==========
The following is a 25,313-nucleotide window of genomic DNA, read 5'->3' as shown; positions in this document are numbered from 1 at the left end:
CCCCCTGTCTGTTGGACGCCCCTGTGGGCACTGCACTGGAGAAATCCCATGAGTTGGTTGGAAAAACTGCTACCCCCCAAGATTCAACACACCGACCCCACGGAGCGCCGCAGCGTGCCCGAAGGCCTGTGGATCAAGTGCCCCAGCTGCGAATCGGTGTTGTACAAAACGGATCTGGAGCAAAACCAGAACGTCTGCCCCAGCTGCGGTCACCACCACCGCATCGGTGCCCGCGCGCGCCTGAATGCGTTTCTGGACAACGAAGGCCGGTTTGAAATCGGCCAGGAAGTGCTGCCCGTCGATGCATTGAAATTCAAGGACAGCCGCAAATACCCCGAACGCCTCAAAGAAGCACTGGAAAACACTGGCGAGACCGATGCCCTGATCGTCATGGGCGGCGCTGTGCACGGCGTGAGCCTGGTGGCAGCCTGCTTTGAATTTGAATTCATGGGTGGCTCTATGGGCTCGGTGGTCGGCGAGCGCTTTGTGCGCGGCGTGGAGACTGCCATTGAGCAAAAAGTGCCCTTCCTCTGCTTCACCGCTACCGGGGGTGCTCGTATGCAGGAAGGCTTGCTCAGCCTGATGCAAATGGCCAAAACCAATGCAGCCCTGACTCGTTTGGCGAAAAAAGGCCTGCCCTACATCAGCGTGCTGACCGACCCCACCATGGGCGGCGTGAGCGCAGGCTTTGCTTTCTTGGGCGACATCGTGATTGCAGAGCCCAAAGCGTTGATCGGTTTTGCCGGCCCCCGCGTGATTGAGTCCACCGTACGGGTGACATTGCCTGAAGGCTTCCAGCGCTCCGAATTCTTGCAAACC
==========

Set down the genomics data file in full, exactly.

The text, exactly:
The following is a 25,313-nucleotide window of genomic DNA, read 5'->3' as shown; positions in this document are numbered from 1 at the left end:
CCCCCTGTCTGTTGGACGCCCCTGTGGGCACTGCACTGGAGAAATCCCATGAGTTGGTTGGAAAAACTGCTACCCCCCAAGATTCAACACACCGACCCCACGGAGCGCCGCAGCGTGCCCGAAGGCCTGTGGATCAAGTGCCCCAGCTGCGAATCGGTGTTGTACAAAACGGATCTGGAGCAAAACCAGAACGTCTGCCCCAGCTGCGGTCACCACCACCGCATCGGTGCCCGCGCGCGCCTGAATGCGTTTCTGGACAACGAAGGCCGGTTTGAAATCGGCCAGGAAGTGCTGCCCGTCGATGCATTGAAATTCAAGGACAGCCGCAAATACCCCGAACGCCTCAAAGAAGCACTGGAAAACACTGGCGAGACCGATGCCCTGATCGTCATGGGCGGCGCTGTGCACGGCGTGAGCCTGGTGGCAGCCTGCTTTGAATTTGAATTCATGGGTGGCTCTATGGGCTCGGTGGTCGGCGAGCGCTTTGTGCGCGGCGTGGAGACTGCCATTGAGCAAAAAGTGCCCTTCCTCTGCTTCACCGCTACCGGGGGTGCTCGTATGCAGGAAGGCTTGCTCAGCCTGATGCAAATGGCCAAAACCAATGCAGCCCTGACTCGTTTGGCGAAAAAAGGCCTGCCCTACATCAGCGTGCTGACCGACCCCACCATGGGCGGCGTGAGCGCAGGCTTTGCTTTCTTGGGCGACATCGTGATTGCAGAGCCCAAAGCGTTGATCGGTTTTGCCGGCCCCCGCGTGATTGAGTCCACCGTACGGGTGACATTGCCTGAAGGCTTCCAGCGCTCCGAATTCTTGCAAACC